Month: February 2020
By Nader Sleiman, Analyst
As our awareness of diverse identities and shifting cultural perspectives has grown, so has the expectation that organisations will adopt inclusive measures to ensure that this diversity is represented and empowered at all levels. Gender diversity, for instance, has developed into the inclusion of non-binary and trans individuals through such measures as training to reduce inherent biases in interviews, particularly unconscious gender and racial biases. Similarly, when addressing minority representation, the Equal Opportunity Act provided a framework for inclusive recruitment, such as removing pictures from CVs and accounting for diversity in selection. However, one form of diversity that has, so far, been side-lined is thought diversity.
What is thought diversity?
Natural differences in abilities are somewhat reflected in skills and competencies, but there is more to human beings than just what they know and what they can do. Thought diversity is all about how people think and work. Differences in work pace, development needs, feedback approaches, and rhythm of work all fall under thought diversity. Neurodiversity, which refers to the different ways the brain processes and interprets information, also falls within this area. Recognising thought diversity means accepting that every individual has their own approach to work because of who they are. It means allowing unique contributions from those who possess different points of view, which encourages people to understand and react to information in a fresh light.
How can we be more inclusive?
Without a talent vision that encompasses people’s differences, recruitment biases could hinder the attraction and selection of desired talent. Even internally, such talent could face opportunity limitations that would challenge their career growth. Because of their unique approach to work, employees who bring thought diversity could be perceived as a hindrance to organisational operations rather than added-value perspectives and working styles. Addressing these issues, therefore, is at the core of creating an inclusive environment that accommodates for the needs of this niche diversity group. Simple alterations can go far in this aim. What follows is a far from holistic list of possible suggestions, but it does provide initial steps to consider when aiming to recruit, select and develop thought-diverse-talent.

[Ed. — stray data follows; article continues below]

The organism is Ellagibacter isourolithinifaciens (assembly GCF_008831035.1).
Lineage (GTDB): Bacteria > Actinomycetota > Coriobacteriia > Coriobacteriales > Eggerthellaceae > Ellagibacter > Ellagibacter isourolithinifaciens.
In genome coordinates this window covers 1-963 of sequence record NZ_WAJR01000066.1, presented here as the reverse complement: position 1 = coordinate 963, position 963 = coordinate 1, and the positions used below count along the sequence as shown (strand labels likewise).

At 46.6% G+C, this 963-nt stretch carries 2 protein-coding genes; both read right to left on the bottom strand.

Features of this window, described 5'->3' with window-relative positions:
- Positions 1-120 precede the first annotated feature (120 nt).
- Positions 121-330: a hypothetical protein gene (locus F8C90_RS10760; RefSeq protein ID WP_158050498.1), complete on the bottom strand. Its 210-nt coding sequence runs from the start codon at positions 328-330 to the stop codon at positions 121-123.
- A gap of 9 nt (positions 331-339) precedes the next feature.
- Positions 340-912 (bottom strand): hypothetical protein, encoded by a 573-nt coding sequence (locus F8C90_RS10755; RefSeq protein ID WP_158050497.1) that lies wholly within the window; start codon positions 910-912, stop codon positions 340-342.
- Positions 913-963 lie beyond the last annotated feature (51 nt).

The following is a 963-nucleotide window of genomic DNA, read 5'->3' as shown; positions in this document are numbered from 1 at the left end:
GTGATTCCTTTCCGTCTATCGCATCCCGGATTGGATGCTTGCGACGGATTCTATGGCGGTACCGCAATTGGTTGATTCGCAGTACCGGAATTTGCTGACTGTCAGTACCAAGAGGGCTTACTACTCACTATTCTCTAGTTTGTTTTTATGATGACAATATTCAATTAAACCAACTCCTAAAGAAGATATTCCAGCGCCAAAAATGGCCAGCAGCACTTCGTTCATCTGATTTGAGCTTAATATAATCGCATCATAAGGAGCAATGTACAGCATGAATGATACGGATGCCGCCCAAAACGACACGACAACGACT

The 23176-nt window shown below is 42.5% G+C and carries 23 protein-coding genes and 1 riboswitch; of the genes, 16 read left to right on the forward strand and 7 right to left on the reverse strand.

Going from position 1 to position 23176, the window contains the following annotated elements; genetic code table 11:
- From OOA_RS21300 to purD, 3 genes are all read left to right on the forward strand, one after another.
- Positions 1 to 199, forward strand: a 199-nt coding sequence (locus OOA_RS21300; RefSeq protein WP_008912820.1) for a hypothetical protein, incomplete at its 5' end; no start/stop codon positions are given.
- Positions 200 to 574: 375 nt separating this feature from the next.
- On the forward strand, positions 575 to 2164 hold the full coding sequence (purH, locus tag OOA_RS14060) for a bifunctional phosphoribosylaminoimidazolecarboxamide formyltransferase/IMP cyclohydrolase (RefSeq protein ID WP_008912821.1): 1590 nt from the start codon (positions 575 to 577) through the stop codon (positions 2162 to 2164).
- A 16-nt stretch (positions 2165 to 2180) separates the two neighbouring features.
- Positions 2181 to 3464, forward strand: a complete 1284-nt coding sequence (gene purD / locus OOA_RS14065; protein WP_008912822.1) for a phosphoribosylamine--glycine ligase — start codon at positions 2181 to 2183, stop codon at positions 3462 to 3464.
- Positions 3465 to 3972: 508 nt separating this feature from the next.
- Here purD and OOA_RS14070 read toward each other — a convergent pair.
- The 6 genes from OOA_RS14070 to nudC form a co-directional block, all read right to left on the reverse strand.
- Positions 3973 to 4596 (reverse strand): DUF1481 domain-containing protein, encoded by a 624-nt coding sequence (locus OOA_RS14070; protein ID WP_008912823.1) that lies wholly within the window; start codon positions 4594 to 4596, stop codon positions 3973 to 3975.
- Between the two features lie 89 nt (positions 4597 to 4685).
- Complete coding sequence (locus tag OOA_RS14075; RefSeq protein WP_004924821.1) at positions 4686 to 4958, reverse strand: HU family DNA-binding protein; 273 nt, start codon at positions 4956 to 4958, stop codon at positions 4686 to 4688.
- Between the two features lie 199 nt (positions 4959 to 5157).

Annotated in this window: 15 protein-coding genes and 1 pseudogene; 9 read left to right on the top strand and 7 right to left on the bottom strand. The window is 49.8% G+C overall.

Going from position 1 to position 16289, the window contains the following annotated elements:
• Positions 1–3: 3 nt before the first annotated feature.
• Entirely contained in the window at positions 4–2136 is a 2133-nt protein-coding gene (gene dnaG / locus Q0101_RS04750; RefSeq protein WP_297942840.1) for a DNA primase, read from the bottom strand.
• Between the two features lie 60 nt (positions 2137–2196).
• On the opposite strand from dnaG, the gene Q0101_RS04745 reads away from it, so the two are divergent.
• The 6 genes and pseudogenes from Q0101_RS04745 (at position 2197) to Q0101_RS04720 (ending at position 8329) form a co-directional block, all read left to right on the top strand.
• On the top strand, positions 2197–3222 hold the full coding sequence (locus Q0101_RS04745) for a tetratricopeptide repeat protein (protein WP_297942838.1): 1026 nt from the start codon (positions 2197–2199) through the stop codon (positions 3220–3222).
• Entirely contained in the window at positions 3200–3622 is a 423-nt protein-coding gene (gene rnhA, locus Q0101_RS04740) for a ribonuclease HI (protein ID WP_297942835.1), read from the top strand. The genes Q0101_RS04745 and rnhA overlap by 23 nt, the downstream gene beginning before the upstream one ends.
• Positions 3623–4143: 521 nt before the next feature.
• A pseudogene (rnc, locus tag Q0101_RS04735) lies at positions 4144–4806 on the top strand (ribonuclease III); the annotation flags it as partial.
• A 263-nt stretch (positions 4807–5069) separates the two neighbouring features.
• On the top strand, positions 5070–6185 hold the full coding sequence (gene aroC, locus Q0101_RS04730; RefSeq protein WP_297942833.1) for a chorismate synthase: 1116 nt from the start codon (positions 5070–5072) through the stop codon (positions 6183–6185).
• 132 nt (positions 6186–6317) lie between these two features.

- Recruiting diversity: By understanding thought diversity and its significance, a diversity goal can be set with measurable KPIs. First, including thought diversity means that recruitment should involve a renewed focus on transferable skills. Your ideal candidate may come from a different industry and company size but possess the skills you need to get the job done. Such candidates can offer insights that you would not receive from someone who has worked in the same industry, company, and environment as your organisation. It is key to ask: ‘Does the candidate’s experience grant them the skills needed for the job?’
- Selecting thought diversity: The past decade has witnessed a monumental growth in how technology helps organisations attract talent. Artificial Intelligence (AI) has offered skill-based assessments that cross-compare profiles to roles based on identified skills. Gaming and virtual reality (VR) have provided industry giants with an unexpected recruitment tool that allows employers to gain additional insights into how candidates respond in different environments. However, organisations are not expected to spend a fortune on advanced technology to find the best fit for your roles; instead, organisations can focus on building a signature selection technique that is unique to their needs, values, and diversity goals. Using the thought diversity goal as a stepping stone, organisations can build their selection technique based on how they define their diversity needs and how far they are willing to invest in and recruit diversity candidates.
- Personalised Growth: The key to retaining thought-diverse individuals is not providing specific employees with privileges that others cannot enjoy; the key is providing a ‘menu’ of options for everyone to choose from. Flexible working arrangements, part-time work, job sharing, contractual and periodical work could all fall under the umbrella of such measures. From those measures, employees can build their own customised work and learning experience. Therefore, continuous learning can be achieved by engaging employees in deciding how they end up doing their jobs. It enables them to make individual development decisions and control their pace of work in ways that they would be unable to, otherwise. In that sense, organisations need to nurture those diverse candidates by providing this form of autonomy to co-create the culture and optimise the value that they bring. With the right leadership, the right policies, and the right people, organisations can harness the power of diversity in all its forms.
If you wish to learn more about how diversity and inclusion can be introduced into your talent strategy, please reach out to me. Your thoughts are always appreciated, so leave me a comment and let me know what you would like to see at your own organisation regarding thought diversity.